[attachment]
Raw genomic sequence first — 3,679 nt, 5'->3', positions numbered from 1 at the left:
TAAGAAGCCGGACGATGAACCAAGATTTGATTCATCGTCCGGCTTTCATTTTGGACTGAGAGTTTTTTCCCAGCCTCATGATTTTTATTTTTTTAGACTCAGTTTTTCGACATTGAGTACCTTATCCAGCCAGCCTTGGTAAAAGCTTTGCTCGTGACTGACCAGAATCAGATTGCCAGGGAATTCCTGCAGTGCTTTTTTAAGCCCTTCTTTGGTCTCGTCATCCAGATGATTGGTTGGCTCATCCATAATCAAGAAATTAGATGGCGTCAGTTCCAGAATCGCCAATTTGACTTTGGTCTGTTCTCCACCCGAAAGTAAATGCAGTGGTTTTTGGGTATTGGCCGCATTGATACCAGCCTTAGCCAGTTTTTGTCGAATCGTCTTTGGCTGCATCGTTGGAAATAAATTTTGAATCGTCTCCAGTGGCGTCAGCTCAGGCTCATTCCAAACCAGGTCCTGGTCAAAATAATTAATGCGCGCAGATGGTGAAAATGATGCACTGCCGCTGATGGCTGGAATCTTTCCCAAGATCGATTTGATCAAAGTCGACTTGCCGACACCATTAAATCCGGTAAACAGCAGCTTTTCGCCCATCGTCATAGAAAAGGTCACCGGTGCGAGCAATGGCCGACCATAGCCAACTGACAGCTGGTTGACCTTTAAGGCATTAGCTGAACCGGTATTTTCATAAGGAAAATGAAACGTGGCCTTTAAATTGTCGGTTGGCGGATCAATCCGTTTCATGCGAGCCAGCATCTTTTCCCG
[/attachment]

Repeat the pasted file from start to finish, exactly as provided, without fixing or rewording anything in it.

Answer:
Raw genomic sequence first — 3,679 nt, 5'->3', positions numbered from 1 at the left:
TAAGAAGCCGGACGATGAACCAAGATTTGATTCATCGTCCGGCTTTCATTTTGGACTGAGAGTTTTTTCCCAGCCTCATGATTTTTATTTTTTTAGACTCAGTTTTTCGACATTGAGTACCTTATCCAGCCAGCCTTGGTAAAAGCTTTGCTCGTGACTGACCAGAATCAGATTGCCAGGGAATTCCTGCAGTGCTTTTTTAAGCCCTTCTTTGGTCTCGTCATCCAGATGATTGGTTGGCTCATCCATAATCAAGAAATTAGATGGCGTCAGTTCCAGAATCGCCAATTTGACTTTGGTCTGTTCTCCACCCGAAAGTAAATGCAGTGGTTTTTGGGTATTGGCCGCATTGATACCAGCCTTAGCCAGTTTTTGTCGAATCGTCTTTGGCTGCATCGTTGGAAATAAATTTTGAATCGTCTCCAGTGGCGTCAGCTCAGGCTCATTCCAAACCAGGTCCTGGTCAAAATAATTAATGCGCGCAGATGGTGAAAATGATGCACTGCCGCTGATGGCTGGAATCTTTCCCAAGATCGATTTGATCAAAGTCGACTTGCCGACACCATTAAATCCGGTAAACAGCAGCTTTTCGCCCATCGTCATAGAAAAGGTCACCGGTGCGAGCAATGGCCGACCATAGCCAACTGACAGCTGGTTGACCTTTAAGGCATTAGCTGAACCGGTATTTTCATAAGGAAAATGAAACGTGGCCTTTAAATTGTCGGTTGGCGGATCAATCCGTTTCATGCGAGCCAGCATCTTTTCCCG